Point of blog: Before you say something in a text or on social media, be sure you’ve thought through what you’ve written before you hit “send.”
Last week the book club I belong to was discussing a book involving family responsibilities. One member, Catherine, suddenly interjected —
“When I was 16 I was supervising 15 German POW’s on our farm.”
Her statement commanded everyone’s attention. What did you say?
“It started in ’41. Dad got these workers from a POW camp in Ovid. He picked them up and then drove them back at the end of every day.”
A Little Background
The POW camp in Ovid and its prisoners/farm laborers were part of the United States Emergency Farm Labor Program. Between 1943 and 1946 there were 45 agricultural-related camps in Colorado. They were in areas where the ordinary source of workers was greatly reduced because of the Armed Forces need for American men. Between May and October, 1943, approximately 20,000 POWs arrived monthly. By the end of 1945, the number of POWs totaled more than 340,000.*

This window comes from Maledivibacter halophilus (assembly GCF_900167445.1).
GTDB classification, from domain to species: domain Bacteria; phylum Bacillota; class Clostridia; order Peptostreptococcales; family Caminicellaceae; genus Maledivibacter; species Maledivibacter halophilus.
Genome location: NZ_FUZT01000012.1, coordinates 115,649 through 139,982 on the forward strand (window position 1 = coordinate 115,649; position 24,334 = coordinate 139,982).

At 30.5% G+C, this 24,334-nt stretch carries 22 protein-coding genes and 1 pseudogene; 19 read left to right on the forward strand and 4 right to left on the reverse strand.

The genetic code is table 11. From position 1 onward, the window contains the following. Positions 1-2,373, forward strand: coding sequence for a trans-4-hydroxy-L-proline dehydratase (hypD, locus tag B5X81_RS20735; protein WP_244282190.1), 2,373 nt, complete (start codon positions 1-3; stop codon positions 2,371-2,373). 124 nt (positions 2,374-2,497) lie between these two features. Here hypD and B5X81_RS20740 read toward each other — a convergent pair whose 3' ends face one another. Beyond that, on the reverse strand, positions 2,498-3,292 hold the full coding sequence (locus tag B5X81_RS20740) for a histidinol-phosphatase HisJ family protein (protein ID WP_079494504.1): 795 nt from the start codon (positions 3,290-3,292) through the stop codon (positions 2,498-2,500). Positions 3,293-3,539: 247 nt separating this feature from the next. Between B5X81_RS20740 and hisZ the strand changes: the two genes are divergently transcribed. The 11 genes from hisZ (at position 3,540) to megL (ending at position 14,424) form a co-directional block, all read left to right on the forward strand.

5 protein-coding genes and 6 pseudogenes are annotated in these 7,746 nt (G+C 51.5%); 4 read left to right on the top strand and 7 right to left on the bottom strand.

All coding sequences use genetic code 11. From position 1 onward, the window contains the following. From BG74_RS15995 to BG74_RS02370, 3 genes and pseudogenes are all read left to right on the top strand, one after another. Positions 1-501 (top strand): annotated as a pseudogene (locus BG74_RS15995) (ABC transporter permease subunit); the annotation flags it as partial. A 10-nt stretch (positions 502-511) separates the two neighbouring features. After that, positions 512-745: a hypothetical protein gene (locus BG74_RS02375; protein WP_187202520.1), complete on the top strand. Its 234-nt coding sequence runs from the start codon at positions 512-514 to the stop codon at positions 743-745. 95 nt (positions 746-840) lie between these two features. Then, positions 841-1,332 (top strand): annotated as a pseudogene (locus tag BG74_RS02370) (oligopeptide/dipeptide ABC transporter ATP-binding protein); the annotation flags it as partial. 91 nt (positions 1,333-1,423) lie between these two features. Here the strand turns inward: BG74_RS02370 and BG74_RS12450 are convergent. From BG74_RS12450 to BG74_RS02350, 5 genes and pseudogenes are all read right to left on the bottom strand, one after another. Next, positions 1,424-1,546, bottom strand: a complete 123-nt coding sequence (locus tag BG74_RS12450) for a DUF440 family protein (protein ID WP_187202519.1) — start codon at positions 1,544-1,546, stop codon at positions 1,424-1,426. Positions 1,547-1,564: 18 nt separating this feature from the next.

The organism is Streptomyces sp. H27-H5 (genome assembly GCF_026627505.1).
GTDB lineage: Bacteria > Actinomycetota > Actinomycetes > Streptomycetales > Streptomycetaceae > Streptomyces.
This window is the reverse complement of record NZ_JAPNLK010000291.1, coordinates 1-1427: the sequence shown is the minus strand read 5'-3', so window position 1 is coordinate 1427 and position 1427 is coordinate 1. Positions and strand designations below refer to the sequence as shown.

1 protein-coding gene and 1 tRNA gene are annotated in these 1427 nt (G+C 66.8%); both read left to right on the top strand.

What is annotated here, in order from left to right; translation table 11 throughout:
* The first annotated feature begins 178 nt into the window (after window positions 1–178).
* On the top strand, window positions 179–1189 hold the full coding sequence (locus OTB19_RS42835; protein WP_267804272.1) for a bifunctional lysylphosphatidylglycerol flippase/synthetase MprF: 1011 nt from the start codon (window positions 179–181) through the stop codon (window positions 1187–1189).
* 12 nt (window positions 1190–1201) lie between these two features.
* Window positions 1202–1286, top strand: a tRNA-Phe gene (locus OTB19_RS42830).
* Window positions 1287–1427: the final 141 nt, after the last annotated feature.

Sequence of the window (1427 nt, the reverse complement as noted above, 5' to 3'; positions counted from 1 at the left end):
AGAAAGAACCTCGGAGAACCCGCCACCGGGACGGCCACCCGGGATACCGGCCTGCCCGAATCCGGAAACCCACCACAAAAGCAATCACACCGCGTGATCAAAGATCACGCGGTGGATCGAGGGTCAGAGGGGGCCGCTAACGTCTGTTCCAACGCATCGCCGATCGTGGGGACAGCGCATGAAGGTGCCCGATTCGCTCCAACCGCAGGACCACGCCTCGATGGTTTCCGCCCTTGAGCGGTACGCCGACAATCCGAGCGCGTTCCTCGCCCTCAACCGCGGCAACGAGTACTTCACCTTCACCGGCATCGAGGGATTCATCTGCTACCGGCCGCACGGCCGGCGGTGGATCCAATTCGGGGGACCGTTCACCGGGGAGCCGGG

Catherine’s family farmed 360 acres in Northern Colorado, where they grew sugar beets, “acres and acres of potatoes” and corn. The oldest of six children, Catherine had convinced her father when she was only nine years old to teach her to drive a truck “real slow” so she could help out in the fields. By 1943, the 16 year old was such a skilled driver (farmers used to come and watch this oldest daughter who could turn the tractor on a dime) that her dad entrusted her with managing 15 German POWs.
Catherine’s WWII story
“I was boss of the potato group. Some of them spoke English, badly, but they spoke it. I didn’t have sense enough to be afraid. I never worried at all working with them. They were just a bunch of men to me. They were really very nice. They didn’t ever try to hurt me. Sometimes one of them, Hans, would jump on the tractor and ride along next to me. I have no idea why. I didn’t ask any of them anything.”